A close cousin of Cameron Smith, the Cheney marijuana store employee who was kidnapped and killed last week, speaks to his kindness in trying times
ON OUR COVER:
A decade after arguing in favor of the DREAM Act as an immigration attorney, now Congressman and Idaho gubernatorial candidate Raúl Labrador
says he is not willing to grant "amnesty" to participants of DACA, an Obama-era policy that granted protections to people who were brought here illegally as children, and which President Trump wants phased out.
IN OTHER NEWS
Sunday, Sunday... 'son of a bitch'
Over the weekend, President Trump railed on Twitter
against NFL players who take a knee or sit for the national anthem to call attention to racial injustice, calling on NFL fans to boycott the league until players stop exercising their free-speech rights before and during games. (New York Times
The Washington Post
reported that Trump took aim at NFL players in a Friday speech in Alabama:
“Wouldn’t you love to see one of these NFL owners, when somebody disrespects our flag, you’d say, ‘Get that son of a bitch off the field right now. Out! He’s fired,’” he said to loud applause.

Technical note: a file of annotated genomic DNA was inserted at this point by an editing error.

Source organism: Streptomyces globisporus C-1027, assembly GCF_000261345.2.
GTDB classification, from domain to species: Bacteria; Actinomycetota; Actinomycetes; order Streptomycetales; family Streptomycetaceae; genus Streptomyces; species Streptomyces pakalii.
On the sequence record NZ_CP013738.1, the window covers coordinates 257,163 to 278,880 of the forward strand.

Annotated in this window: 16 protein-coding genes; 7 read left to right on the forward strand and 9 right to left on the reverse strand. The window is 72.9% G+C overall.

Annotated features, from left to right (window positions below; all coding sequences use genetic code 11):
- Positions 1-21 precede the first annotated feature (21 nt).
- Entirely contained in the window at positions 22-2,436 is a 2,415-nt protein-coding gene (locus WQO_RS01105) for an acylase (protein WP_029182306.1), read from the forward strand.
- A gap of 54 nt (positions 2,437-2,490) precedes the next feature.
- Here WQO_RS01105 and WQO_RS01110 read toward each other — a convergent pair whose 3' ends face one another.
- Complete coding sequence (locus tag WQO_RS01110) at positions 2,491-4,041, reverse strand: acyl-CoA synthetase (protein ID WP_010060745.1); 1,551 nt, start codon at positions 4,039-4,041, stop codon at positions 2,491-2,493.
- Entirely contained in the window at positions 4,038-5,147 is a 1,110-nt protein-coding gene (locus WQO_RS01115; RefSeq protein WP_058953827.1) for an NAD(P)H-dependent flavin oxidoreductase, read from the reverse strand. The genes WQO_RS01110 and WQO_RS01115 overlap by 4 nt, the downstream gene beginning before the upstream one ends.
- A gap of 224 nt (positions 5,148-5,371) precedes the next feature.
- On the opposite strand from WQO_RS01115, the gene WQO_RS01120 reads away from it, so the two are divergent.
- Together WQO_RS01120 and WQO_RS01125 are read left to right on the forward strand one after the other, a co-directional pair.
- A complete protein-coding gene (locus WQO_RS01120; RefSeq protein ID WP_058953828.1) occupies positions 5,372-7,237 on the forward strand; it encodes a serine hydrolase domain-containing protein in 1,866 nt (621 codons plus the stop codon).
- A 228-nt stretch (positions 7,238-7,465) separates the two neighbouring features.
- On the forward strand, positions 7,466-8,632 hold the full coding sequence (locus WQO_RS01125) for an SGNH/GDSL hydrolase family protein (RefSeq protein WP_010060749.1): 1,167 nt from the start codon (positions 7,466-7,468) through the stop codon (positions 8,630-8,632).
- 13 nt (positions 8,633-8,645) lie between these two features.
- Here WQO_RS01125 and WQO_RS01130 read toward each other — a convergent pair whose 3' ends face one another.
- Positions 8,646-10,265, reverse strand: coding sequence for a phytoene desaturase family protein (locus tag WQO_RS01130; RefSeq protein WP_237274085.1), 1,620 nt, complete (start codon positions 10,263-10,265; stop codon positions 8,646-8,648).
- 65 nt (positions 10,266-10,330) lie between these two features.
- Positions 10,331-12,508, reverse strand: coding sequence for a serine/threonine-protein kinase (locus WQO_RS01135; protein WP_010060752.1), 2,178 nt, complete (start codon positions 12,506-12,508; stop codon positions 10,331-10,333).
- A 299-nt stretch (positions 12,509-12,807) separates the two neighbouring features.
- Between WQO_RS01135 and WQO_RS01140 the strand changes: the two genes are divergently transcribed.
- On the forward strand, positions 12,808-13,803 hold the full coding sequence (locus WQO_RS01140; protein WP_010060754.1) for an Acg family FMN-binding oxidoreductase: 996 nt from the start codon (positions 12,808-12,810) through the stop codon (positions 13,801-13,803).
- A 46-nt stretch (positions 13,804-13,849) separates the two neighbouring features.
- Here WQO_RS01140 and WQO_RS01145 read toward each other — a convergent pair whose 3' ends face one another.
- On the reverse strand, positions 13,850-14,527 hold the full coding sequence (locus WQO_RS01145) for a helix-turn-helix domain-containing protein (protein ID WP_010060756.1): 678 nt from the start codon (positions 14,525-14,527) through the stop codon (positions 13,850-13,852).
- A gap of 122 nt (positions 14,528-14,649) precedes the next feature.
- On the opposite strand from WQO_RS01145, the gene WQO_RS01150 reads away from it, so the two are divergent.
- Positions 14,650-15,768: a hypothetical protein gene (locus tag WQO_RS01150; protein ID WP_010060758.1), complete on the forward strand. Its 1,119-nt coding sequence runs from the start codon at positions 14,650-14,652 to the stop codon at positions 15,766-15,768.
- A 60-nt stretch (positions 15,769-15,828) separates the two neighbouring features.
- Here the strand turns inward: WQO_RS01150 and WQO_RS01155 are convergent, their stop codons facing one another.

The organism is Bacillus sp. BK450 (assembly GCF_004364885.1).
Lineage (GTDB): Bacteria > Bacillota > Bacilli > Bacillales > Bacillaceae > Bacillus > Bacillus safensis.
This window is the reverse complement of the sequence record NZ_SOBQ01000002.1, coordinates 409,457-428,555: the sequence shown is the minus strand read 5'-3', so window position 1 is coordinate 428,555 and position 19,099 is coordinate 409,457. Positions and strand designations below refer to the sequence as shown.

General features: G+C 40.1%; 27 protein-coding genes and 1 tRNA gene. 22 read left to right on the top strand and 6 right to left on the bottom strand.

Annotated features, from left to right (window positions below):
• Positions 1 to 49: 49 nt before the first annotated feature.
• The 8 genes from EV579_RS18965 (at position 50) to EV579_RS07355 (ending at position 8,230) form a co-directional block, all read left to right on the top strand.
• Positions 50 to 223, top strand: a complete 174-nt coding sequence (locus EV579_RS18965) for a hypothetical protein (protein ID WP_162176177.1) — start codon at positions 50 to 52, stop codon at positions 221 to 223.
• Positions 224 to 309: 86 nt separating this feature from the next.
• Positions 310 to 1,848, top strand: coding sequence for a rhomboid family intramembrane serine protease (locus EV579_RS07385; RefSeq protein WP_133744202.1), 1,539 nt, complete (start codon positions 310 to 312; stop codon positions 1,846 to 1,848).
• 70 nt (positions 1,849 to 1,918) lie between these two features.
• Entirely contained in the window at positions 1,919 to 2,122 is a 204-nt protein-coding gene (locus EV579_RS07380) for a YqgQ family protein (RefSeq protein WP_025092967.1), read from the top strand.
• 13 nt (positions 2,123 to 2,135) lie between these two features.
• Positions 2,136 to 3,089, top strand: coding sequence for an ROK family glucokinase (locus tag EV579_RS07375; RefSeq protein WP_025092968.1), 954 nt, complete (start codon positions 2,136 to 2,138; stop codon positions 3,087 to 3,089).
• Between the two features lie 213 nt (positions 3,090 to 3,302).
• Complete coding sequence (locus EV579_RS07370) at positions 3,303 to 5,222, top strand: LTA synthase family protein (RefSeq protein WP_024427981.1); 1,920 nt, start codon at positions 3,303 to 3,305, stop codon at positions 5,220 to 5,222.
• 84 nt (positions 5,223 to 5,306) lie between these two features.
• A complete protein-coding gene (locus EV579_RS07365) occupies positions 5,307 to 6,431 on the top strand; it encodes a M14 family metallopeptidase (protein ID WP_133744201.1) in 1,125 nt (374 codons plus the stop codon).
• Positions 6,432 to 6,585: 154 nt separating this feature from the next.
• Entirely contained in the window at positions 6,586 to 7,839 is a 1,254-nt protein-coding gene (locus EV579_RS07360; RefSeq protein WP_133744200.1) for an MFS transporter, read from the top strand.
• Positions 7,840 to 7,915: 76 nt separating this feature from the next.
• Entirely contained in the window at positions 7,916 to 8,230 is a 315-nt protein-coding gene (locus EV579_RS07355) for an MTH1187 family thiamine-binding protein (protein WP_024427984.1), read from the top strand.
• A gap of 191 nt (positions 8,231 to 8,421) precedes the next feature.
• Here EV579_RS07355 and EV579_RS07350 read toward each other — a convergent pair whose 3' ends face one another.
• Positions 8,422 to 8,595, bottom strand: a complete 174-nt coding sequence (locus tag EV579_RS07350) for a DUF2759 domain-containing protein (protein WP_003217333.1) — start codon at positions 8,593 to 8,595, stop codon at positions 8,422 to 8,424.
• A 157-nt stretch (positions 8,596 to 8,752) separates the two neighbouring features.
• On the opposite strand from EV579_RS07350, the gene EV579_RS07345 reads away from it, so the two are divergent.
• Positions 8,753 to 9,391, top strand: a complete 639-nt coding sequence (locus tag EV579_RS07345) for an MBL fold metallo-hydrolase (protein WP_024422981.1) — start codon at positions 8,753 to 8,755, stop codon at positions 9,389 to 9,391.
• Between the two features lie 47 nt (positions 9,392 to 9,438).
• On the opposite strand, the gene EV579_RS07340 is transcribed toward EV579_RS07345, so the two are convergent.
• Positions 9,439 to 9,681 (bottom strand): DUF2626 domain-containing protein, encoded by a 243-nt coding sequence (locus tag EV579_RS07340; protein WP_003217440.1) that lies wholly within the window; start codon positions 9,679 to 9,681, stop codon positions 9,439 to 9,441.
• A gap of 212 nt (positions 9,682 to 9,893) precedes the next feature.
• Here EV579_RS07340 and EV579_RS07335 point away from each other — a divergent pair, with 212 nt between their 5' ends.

Team owners and the NFL didn't agree with Trump. The Seahawks didn't participate in the anthem before Sunday's game in Tennessee, and team ownership issued this statement:
Declaring war via Twitter?
Gauging from the reaction of North Korea's top diplomat, it's probably important not to let this other Trump tweet get overshadowed by the NFL debate:
The New York Times
reports that North Korea's diplomat claims this language equates to a declaration of war
, giving the country the right to do things like shoot down U.S. bombers that flew near North Korea over the weekend
McCain's prognosis: 'Very poor'
Arizona Sen. John McCain told 60 Minutes
that his brain cancer diagnosis is "very poor."
Murky waters for prisoners
The Associated Press reports that sex offenders ordered to live on McNeil Island in Puget Sound are suing because they say the water quality there is poor and making them sick
Puerto Rico in dire straits
Hurricane-battered Puerto Rico is in serious need of help from the government as residents are without power, shelter and access to supplies, leaving some to wonder where FEMA is
, the Washington Post